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Rated: E · Short Story · Contest Entry · #2275910
Contest entry for The Ultimate Trinket Adventure - Paranormal
Word count: 1692

Giphy Animation 3

“Run,” was the announcement over our individual speakers. Run where the bodiless voice didn’t say. Luckily there weren’t many choices. I headed off down the ravine toward our ship about three miles away. The dilapidated structure was the only place that could give us some resemblance to safety and with luck get us off this mistake of a planet. Everyone else decided to follow me.

The word run was repeated three more times with added hype before we reached the gangplank which was lifted off the ground enough we had to jump up. As each of my seven companions boarded I shoved them toward the bulkhead, leading to the center of the ship. Whoever was working the gangway was going to have a takedown by me, because they decided to continue the upper motion of the metal plank as we boarded. It was only by pure luck, that the last person was the tallest of us, and could reach my hand.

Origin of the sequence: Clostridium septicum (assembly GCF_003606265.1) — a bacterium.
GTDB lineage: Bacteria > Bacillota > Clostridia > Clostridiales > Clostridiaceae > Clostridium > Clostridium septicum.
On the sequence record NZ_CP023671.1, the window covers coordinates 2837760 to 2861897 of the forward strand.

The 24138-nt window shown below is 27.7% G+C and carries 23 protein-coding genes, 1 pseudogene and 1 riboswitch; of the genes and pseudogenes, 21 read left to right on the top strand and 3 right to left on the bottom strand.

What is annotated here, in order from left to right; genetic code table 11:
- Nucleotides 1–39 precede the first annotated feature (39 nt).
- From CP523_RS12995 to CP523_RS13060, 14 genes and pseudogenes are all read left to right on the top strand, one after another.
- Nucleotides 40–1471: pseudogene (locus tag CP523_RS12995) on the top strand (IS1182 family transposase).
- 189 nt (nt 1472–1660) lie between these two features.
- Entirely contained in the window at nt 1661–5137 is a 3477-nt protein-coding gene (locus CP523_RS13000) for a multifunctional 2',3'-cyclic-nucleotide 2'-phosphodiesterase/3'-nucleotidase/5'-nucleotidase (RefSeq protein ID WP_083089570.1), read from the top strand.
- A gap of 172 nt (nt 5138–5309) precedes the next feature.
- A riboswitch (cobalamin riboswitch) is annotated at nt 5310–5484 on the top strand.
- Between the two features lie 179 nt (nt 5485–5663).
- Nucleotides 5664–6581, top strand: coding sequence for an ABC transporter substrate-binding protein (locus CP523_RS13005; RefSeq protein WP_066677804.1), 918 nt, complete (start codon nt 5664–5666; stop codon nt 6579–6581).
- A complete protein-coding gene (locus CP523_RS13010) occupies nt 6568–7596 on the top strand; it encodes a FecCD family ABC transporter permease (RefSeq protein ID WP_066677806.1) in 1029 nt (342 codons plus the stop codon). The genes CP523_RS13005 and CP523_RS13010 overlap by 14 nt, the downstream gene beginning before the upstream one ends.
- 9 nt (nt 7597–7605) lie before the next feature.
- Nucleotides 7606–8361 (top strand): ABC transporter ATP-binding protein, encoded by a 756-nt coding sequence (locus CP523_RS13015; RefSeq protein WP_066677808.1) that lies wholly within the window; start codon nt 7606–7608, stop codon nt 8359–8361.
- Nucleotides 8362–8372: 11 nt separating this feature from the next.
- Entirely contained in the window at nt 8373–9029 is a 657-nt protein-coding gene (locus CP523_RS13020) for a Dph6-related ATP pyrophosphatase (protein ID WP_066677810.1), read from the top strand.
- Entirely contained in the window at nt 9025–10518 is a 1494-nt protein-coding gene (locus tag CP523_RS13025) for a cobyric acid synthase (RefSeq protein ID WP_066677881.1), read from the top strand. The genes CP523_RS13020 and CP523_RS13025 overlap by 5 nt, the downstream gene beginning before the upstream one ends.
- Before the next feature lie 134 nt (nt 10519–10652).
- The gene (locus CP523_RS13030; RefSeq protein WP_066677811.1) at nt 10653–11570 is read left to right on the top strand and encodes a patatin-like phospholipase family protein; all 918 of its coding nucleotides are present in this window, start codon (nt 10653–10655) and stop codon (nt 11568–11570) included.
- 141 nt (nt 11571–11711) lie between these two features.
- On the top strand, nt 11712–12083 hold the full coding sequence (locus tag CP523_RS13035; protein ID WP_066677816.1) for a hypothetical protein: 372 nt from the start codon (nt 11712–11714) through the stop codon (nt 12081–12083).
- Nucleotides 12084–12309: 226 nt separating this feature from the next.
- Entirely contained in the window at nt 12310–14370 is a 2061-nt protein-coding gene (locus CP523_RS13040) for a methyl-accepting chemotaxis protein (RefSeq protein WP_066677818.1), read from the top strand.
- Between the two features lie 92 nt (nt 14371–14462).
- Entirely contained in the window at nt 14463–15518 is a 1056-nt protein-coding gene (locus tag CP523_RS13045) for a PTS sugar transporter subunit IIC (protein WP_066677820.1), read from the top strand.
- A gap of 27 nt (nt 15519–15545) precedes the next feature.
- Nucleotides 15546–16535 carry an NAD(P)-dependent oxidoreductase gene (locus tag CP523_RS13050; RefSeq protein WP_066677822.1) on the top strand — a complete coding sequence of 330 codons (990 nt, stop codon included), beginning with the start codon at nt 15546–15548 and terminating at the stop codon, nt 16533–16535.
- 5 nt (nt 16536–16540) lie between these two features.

The metal door snapped into place and I dashed for the bulkhead door, swung it closed, and secured all five locking mechanisms. I felt the shudder of the ship’s engine as the last lock fell into place. I headed toward the control tower.

“What in blue blazes…”

Everyone, except the pilot, snapped to attention. “Captain on deck.”

“At ease you numbsculs. What were we running from?”
“On the other side of the clifts, a large number of unidentified beings were heading toward your position. They were definitely not friendly.”

I turned toward my second in command, Bertrum. “Did we get any kind of readings on the surface? Any possible locations of the Kolax Interference Stream?”